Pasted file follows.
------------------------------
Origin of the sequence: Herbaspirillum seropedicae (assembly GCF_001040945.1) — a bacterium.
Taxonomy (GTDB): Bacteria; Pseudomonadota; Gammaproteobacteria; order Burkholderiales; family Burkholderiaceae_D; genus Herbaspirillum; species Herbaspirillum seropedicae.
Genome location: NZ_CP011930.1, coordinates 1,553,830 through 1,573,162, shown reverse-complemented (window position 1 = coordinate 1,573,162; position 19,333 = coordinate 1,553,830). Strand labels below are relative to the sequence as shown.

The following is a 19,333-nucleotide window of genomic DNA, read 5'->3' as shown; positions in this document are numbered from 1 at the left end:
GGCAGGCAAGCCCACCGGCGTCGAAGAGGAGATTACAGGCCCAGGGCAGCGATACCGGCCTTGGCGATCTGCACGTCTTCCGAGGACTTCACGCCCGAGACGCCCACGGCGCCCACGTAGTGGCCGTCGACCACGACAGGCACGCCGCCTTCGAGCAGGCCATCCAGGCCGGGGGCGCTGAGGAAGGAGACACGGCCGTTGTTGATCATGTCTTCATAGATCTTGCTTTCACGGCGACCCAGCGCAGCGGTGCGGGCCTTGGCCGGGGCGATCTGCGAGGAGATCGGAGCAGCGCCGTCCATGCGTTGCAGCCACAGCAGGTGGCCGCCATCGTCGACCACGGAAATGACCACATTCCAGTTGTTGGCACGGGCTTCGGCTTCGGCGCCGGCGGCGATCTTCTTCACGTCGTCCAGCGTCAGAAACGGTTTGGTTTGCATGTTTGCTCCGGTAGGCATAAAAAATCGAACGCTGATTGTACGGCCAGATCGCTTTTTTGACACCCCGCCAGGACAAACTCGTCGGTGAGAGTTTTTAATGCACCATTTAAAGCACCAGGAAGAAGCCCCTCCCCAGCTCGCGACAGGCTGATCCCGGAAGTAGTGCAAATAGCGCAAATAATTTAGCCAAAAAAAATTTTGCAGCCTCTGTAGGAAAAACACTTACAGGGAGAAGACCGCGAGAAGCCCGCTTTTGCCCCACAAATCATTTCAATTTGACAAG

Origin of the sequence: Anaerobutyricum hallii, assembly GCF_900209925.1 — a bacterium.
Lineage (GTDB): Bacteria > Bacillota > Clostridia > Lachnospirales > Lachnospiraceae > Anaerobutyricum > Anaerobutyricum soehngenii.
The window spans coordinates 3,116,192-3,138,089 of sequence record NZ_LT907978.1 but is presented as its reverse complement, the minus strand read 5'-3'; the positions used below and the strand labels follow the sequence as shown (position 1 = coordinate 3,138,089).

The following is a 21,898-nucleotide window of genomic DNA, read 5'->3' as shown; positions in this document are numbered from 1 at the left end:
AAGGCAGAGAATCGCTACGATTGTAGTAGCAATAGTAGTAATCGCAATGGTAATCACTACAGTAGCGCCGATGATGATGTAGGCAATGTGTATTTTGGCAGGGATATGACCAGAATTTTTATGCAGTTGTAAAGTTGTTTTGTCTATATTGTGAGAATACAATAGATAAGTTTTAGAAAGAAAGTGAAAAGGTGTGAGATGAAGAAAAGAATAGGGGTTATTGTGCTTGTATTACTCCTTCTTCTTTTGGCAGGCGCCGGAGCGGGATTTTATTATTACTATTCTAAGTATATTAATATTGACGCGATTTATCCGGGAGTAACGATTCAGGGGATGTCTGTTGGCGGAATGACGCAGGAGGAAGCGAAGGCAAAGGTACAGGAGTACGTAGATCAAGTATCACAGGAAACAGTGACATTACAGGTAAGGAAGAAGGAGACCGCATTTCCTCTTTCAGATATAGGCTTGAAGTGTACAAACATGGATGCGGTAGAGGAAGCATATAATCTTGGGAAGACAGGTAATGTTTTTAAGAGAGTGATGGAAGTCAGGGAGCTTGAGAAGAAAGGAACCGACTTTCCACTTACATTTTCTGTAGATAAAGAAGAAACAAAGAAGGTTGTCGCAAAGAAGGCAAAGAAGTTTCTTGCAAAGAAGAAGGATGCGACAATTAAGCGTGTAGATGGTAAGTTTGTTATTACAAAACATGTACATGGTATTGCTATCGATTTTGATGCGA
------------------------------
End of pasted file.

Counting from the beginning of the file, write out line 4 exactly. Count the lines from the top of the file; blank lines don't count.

The following is a 19,333-nucleotide window of genomic DNA, read 5'->3' as shown; positions in this document are numbered from 1 at the left end: